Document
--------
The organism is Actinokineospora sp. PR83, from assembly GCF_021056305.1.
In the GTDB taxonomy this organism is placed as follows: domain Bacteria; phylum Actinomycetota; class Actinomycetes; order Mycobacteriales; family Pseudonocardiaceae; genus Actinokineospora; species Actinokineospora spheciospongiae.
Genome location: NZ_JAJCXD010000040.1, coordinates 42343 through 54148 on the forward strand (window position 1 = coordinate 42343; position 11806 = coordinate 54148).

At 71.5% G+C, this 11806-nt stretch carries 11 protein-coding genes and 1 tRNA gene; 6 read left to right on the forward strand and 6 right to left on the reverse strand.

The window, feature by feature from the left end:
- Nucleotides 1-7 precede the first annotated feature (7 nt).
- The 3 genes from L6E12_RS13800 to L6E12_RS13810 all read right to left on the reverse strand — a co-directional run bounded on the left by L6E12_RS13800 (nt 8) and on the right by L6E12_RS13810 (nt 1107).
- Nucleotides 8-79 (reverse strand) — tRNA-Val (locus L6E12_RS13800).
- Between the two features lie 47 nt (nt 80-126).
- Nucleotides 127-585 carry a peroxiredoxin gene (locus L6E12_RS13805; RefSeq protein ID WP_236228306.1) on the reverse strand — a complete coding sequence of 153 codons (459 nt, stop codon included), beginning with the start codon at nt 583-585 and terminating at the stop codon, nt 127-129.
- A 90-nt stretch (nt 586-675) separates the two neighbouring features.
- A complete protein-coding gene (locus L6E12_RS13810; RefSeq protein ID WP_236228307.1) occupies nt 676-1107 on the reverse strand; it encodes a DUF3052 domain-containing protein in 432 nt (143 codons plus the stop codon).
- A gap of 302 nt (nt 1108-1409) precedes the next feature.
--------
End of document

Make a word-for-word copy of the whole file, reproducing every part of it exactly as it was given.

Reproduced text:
The organism is Actinokineospora sp. PR83, from assembly GCF_021056305.1.
In the GTDB taxonomy this organism is placed as follows: domain Bacteria; phylum Actinomycetota; class Actinomycetes; order Mycobacteriales; family Pseudonocardiaceae; genus Actinokineospora; species Actinokineospora spheciospongiae.
Genome location: NZ_JAJCXD010000040.1, coordinates 42343 through 54148 on the forward strand (window position 1 = coordinate 42343; position 11806 = coordinate 54148).

At 71.5% G+C, this 11806-nt stretch carries 11 protein-coding genes and 1 tRNA gene; 6 read left to right on the forward strand and 6 right to left on the reverse strand.

The window, feature by feature from the left end:
- Nucleotides 1-7 precede the first annotated feature (7 nt).
- The 3 genes from L6E12_RS13800 to L6E12_RS13810 all read right to left on the reverse strand — a co-directional run bounded on the left by L6E12_RS13800 (nt 8) and on the right by L6E12_RS13810 (nt 1107).
- Nucleotides 8-79 (reverse strand) — tRNA-Val (locus L6E12_RS13800).
- Between the two features lie 47 nt (nt 80-126).
- Nucleotides 127-585 carry a peroxiredoxin gene (locus L6E12_RS13805; RefSeq protein ID WP_236228306.1) on the reverse strand — a complete coding sequence of 153 codons (459 nt, stop codon included), beginning with the start codon at nt 583-585 and terminating at the stop codon, nt 127-129.
- A 90-nt stretch (nt 586-675) separates the two neighbouring features.
- A complete protein-coding gene (locus L6E12_RS13810; RefSeq protein ID WP_236228307.1) occupies nt 676-1107 on the reverse strand; it encodes a DUF3052 domain-containing protein in 432 nt (143 codons plus the stop codon).
- A gap of 302 nt (nt 1108-1409) precedes the next feature.